Those of you who are regular readers of my blog know about my struggles to hear music. While I could hear simple one-note tunes fairly early on, the more complex music of a symphony was beyond my reach. Until now.
Last week I attended a concert that featured among other pieces, Beethoven’s Piano Concerto No. 3 in C Minor, Op. 37. For those of you unfamiliar with this particular piece, the pianist’s fingers are literally flying over the keys for much of it. I heard almost every note.
There was still a ‘Darth Vaderish’ quality to the lowest registers and I could not pick up the pizzicato of the violins. But the last time I can remember hearing so much, so clearly, would have been at least 40 years ago. And I think the sound is actually clearer now.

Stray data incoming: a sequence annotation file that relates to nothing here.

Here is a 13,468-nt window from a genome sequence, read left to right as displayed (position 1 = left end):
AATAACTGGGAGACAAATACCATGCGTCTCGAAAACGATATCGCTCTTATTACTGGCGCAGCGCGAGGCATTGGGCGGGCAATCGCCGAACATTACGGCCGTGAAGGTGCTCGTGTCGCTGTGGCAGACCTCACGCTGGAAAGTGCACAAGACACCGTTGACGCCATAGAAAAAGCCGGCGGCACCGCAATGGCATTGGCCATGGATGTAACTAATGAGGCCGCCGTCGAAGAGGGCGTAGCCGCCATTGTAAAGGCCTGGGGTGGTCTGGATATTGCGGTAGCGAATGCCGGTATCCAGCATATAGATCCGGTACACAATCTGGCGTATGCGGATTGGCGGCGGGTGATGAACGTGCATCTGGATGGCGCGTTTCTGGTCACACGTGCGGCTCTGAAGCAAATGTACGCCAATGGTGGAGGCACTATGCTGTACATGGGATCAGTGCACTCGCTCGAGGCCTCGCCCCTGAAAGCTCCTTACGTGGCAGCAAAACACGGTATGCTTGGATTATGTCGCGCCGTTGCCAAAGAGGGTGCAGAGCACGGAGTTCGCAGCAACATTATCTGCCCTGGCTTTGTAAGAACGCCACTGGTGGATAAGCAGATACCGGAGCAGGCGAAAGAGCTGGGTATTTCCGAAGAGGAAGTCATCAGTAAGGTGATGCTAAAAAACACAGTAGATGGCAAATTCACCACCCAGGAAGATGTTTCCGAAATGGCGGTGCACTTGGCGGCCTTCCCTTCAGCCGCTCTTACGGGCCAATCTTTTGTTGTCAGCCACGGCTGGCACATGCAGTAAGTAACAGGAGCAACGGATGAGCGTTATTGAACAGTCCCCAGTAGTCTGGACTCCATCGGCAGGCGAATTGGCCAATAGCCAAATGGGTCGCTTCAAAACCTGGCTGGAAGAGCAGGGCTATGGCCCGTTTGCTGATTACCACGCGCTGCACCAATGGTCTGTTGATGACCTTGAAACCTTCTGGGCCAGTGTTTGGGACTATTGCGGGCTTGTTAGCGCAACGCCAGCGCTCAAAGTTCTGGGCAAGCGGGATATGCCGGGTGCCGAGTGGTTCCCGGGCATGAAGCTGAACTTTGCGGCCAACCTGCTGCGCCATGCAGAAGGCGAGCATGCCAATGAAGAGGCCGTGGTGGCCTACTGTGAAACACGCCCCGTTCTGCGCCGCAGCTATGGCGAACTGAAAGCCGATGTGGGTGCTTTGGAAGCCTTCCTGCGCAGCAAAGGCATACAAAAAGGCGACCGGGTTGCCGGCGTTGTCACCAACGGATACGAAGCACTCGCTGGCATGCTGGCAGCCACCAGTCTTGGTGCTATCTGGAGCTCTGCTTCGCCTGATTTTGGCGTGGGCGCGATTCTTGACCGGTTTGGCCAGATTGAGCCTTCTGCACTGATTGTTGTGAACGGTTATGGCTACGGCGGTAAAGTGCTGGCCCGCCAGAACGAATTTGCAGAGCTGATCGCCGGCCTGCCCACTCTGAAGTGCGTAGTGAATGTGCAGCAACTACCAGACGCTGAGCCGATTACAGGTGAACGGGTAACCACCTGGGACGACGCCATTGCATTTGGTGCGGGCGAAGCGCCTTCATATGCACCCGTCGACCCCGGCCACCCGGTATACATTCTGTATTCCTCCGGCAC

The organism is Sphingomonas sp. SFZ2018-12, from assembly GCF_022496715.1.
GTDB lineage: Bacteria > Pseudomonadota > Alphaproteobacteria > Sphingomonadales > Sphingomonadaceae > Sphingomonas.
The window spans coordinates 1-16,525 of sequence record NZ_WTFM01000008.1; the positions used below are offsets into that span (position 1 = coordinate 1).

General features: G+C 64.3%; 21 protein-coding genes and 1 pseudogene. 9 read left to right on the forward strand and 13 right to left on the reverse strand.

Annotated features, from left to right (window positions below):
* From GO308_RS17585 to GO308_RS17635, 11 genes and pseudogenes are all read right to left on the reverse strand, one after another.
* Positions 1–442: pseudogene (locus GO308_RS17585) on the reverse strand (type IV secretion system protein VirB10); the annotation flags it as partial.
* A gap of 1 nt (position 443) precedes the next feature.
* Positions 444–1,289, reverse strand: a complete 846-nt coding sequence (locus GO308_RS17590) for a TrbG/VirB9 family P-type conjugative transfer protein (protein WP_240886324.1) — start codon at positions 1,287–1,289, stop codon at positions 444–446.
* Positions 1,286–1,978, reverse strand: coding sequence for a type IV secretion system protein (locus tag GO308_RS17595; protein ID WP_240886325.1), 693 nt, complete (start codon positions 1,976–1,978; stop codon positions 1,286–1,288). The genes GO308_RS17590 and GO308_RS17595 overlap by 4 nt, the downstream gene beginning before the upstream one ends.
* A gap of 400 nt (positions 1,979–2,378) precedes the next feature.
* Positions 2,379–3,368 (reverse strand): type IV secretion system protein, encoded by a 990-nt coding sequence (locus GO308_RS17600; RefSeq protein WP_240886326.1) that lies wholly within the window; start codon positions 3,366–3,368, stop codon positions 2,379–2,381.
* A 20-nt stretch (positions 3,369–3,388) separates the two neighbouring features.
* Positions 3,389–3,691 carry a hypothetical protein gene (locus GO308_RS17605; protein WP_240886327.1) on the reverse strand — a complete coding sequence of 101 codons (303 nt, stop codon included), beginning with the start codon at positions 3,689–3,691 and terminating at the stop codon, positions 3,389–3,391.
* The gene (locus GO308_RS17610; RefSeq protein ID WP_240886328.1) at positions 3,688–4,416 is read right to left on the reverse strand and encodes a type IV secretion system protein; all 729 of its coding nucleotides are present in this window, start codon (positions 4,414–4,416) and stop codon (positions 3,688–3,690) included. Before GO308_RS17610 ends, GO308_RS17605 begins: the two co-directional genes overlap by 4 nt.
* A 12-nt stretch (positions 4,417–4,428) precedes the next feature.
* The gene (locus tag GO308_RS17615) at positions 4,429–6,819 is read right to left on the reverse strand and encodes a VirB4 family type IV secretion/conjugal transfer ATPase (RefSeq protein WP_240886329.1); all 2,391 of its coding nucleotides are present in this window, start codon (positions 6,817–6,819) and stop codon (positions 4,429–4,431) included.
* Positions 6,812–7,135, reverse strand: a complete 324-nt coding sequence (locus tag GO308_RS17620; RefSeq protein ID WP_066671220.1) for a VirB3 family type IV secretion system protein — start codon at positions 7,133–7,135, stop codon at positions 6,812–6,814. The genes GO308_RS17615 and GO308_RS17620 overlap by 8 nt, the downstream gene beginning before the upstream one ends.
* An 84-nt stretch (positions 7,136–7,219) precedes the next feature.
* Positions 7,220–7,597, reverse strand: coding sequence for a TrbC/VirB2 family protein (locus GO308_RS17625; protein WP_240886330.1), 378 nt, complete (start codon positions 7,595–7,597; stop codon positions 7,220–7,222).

It IS the implant that is making the difference here. A couple of times during the concert I took off my cochlear implant processor so I could get a sense of what I was hearing with just my hearing aid alone. It was very little and very soft. When I put the processor back on, the sound not only increased tenfold but it was MUSIC I was hearing in both ears, not noise. This was no fluke.
And how appropriate that my re-introduction to music was a piece by Beethoven.
A few days later, I was still on a high and still processing what happened that evening when I recalled others telling me that they had often been deeply moved by a piece of classical music.
I didn’t know what this meant until that night in June, almost two years after I received this amazing device.
My “cochlear implant expectation check list” is almost complete, so this will likely be the final entry of my cochlear implant journey, .
I still plan to offer thoughts on hearing loss issues from time to time and of course would enjoy hearing and publishing your stories on my blog so please do send them along to me. In the meantime, I am going to go listen to some music!